“Since the pandemic and the shift to remote work, 1 in 5 placements we make is female, whereas pre-pandemic only 1 in 30 was female. This clearly shows that moving to a remote setting has opened access to a wider talent pool.”
Firas Sozan, CEO and founder of Harrison Clarke
Throughout the years, the tech world has garnered a reputation for being male- and white-dominated. Our survey found that the DevOps/SRE space falls within the same confinements, with a mere 5 percent of respondents identifying as female and 76.67 percent of respondents belonging to the white/Caucasian category (Exhibit 1). The findings point to a considerable gap in diversity in DevOps, which may also explain the scarcity of talent. However, the data also highlights a great growth potential. In today’s economic and business climate, maintaining a competitive edge requires a clear and strategic focus on diversity and inclusion.
Exhibit 1: Gender, Age and Ethnicity
Furthermore, when analyzing satisfaction with the base salary in the DevOps/SRE marketplace, half of the female respondents were less happy with their total compensation and rated their salary average or below market average (Exhibit 3). Considering that more than 60 percent of respondents rank their base salary or total compensation above the market average and lower satisfaction leads to higher churn, companies hiring DevOps and SRE professionals need to build their offers based on reliable salary benchmarks.
Exhibit 3: Market Rating of Total Compensation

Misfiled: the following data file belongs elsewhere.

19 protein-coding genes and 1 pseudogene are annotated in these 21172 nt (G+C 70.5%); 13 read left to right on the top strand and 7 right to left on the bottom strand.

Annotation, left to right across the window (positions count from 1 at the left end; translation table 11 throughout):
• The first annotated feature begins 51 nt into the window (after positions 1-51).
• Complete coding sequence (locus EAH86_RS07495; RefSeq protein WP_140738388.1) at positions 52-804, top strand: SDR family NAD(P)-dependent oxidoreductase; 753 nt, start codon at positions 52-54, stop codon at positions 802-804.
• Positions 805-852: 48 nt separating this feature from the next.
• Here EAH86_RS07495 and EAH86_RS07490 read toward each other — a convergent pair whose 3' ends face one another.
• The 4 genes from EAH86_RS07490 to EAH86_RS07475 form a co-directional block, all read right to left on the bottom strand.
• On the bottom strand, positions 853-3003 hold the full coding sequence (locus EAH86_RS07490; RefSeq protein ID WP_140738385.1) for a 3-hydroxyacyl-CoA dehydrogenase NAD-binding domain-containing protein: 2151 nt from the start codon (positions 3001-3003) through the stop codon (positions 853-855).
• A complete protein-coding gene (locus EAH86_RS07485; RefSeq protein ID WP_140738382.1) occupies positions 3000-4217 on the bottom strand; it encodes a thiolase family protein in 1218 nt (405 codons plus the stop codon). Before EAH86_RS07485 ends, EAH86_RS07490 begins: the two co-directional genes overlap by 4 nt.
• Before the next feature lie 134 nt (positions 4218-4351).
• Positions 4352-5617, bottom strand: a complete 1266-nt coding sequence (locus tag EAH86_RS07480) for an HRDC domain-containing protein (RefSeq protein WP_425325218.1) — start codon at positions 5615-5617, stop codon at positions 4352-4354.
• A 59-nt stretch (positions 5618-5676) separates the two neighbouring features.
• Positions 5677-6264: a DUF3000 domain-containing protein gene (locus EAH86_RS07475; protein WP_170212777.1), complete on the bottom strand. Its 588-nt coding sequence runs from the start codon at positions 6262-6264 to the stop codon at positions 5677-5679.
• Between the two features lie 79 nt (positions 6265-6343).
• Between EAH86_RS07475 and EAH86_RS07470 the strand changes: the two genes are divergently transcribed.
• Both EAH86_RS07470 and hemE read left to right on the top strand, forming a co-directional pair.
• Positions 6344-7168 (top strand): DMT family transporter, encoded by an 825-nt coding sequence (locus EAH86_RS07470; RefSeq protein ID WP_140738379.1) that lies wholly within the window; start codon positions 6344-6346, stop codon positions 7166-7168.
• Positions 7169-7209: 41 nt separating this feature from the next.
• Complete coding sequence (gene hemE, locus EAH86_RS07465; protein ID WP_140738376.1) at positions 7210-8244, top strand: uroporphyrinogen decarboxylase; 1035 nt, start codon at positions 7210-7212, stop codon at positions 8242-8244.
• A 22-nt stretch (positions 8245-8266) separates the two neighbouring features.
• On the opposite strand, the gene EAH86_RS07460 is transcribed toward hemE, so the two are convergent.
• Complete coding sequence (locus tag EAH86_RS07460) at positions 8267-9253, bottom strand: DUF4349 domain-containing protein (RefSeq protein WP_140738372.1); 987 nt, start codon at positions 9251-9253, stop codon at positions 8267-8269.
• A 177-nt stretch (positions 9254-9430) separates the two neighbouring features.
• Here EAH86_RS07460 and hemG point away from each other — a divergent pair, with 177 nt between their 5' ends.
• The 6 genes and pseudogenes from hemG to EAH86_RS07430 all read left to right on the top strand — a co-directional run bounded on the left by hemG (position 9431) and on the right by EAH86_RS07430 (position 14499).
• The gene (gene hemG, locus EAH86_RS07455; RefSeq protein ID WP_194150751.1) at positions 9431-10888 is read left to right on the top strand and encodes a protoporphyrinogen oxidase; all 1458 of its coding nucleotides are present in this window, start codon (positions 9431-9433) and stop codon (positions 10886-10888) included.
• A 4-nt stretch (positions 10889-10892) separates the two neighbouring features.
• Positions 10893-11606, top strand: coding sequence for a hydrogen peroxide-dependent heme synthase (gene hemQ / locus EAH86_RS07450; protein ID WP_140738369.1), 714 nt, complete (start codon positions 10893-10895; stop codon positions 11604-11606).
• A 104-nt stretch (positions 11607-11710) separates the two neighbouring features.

Compensation packages in the DevOps/SRE world often include a benefit plan, bonuses or incentives, and stock options. According to our survey, 85 percent of respondents receive stock options or restricted stock units as part of their total compensation (Exhibit 4). Equity is a common practice among startups, but when we looked at the maturity level of the companies, we found that most respondents work for more mature organizations (Exhibit 5). As the DevOps/SRE market is presently at a highly competitive level of compensation, company executives looking to hire top talent need to meet the market standards and even look beyond salary to entice a Site Reliability Engineer with substantial experience in the field to change jobs.
Exhibit 4 & 5: Stock options and Company Maturity Level
The DevOps/SRE world has evolved considerably during the last decade, and its rise is unlikely to slow down. According to Firas Sozan, CEO and founder of Harrison Clarke, “the need for DevOps/SRE talent has gone up dramatically since the start of 2021. We are now registering on average three new jobs per day across businesses.”
The market faces an imbalance in offer versus demand and struggles with equal representation in the workplace. Shifting toward a permanent or hybrid remote workforce and focusing on a cultural change that embraces diversity and inclusion has a great potential to open the gate toward a larger and more efficient talent pool. Expanding the horizons of the DevOps/SRE space will benefit companies, engineers, and consumers alike.